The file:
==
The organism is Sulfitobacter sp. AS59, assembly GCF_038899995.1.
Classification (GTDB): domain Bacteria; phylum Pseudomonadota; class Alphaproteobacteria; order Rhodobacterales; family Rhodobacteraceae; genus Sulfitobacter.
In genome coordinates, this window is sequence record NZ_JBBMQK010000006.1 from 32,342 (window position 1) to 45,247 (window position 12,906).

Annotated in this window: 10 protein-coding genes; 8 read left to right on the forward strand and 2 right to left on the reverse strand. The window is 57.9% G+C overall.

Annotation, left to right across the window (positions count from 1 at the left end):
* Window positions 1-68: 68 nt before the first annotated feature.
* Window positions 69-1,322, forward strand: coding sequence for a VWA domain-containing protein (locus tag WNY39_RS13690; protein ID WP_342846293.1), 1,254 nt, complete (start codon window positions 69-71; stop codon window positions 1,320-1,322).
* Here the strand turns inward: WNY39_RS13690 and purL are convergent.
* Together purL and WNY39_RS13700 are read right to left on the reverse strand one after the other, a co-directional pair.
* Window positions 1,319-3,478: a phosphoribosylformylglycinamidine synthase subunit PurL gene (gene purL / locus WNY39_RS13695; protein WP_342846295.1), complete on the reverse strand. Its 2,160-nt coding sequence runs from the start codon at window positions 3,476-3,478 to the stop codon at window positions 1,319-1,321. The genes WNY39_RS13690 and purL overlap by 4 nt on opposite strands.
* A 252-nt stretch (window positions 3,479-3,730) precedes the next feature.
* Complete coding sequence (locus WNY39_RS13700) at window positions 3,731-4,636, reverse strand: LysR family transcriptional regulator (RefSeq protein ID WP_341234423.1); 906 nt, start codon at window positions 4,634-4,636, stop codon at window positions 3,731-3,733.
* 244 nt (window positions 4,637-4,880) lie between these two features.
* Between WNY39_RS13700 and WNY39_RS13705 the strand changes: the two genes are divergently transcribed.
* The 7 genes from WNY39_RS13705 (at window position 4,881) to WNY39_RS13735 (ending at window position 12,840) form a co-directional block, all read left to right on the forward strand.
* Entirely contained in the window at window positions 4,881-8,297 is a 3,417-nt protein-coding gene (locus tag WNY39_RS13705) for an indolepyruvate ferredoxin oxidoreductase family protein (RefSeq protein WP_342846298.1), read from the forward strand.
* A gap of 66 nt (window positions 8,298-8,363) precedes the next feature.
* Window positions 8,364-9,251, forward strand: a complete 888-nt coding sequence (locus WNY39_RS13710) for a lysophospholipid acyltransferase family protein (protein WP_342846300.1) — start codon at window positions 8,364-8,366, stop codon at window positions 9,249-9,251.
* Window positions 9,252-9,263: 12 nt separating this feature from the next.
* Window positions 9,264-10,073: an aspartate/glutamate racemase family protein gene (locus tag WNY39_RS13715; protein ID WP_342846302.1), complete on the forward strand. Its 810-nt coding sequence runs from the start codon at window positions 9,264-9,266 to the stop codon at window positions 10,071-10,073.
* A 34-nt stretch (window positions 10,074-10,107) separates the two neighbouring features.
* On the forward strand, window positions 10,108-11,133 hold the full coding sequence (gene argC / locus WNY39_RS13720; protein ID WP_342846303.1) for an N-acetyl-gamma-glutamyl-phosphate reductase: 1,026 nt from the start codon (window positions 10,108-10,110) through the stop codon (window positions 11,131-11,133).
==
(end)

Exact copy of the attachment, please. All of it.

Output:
The organism is Sulfitobacter sp. AS59, assembly GCF_038899995.1.
Classification (GTDB): domain Bacteria; phylum Pseudomonadota; class Alphaproteobacteria; order Rhodobacterales; family Rhodobacteraceae; genus Sulfitobacter.
In genome coordinates, this window is sequence record NZ_JBBMQK010000006.1 from 32,342 (window position 1) to 45,247 (window position 12,906).

Annotated in this window: 10 protein-coding genes; 8 read left to right on the forward strand and 2 right to left on the reverse strand. The window is 57.9% G+C overall.

Annotation, left to right across the window (positions count from 1 at the left end):
* Window positions 1-68: 68 nt before the first annotated feature.
* Window positions 69-1,322, forward strand: coding sequence for a VWA domain-containing protein (locus tag WNY39_RS13690; protein ID WP_342846293.1), 1,254 nt, complete (start codon window positions 69-71; stop codon window positions 1,320-1,322).
* Here the strand turns inward: WNY39_RS13690 and purL are convergent.
* Together purL and WNY39_RS13700 are read right to left on the reverse strand one after the other, a co-directional pair.
* Window positions 1,319-3,478: a phosphoribosylformylglycinamidine synthase subunit PurL gene (gene purL / locus WNY39_RS13695; protein WP_342846295.1), complete on the reverse strand. Its 2,160-nt coding sequence runs from the start codon at window positions 3,476-3,478 to the stop codon at window positions 1,319-1,321. The genes WNY39_RS13690 and purL overlap by 4 nt on opposite strands.
* A 252-nt stretch (window positions 3,479-3,730) precedes the next feature.
* Complete coding sequence (locus WNY39_RS13700) at window positions 3,731-4,636, reverse strand: LysR family transcriptional regulator (RefSeq protein ID WP_341234423.1); 906 nt, start codon at window positions 4,634-4,636, stop codon at window positions 3,731-3,733.
* 244 nt (window positions 4,637-4,880) lie between these two features.
* Between WNY39_RS13700 and WNY39_RS13705 the strand changes: the two genes are divergently transcribed.
* The 7 genes from WNY39_RS13705 (at window position 4,881) to WNY39_RS13735 (ending at window position 12,840) form a co-directional block, all read left to right on the forward strand.
* Entirely contained in the window at window positions 4,881-8,297 is a 3,417-nt protein-coding gene (locus tag WNY39_RS13705) for an indolepyruvate ferredoxin oxidoreductase family protein (RefSeq protein WP_342846298.1), read from the forward strand.
* A gap of 66 nt (window positions 8,298-8,363) precedes the next feature.
* Window positions 8,364-9,251, forward strand: a complete 888-nt coding sequence (locus WNY39_RS13710) for a lysophospholipid acyltransferase family protein (protein WP_342846300.1) — start codon at window positions 8,364-8,366, stop codon at window positions 9,249-9,251.
* Window positions 9,252-9,263: 12 nt separating this feature from the next.
* Window positions 9,264-10,073: an aspartate/glutamate racemase family protein gene (locus tag WNY39_RS13715; protein ID WP_342846302.1), complete on the forward strand. Its 810-nt coding sequence runs from the start codon at window positions 9,264-9,266 to the stop codon at window positions 10,071-10,073.
* A 34-nt stretch (window positions 10,074-10,107) separates the two neighbouring features.
* On the forward strand, window positions 10,108-11,133 hold the full coding sequence (gene argC / locus WNY39_RS13720; protein ID WP_342846303.1) for an N-acetyl-gamma-glutamyl-phosphate reductase: 1,026 nt from the start codon (window positions 10,108-10,110) through the stop codon (window positions 11,131-11,133).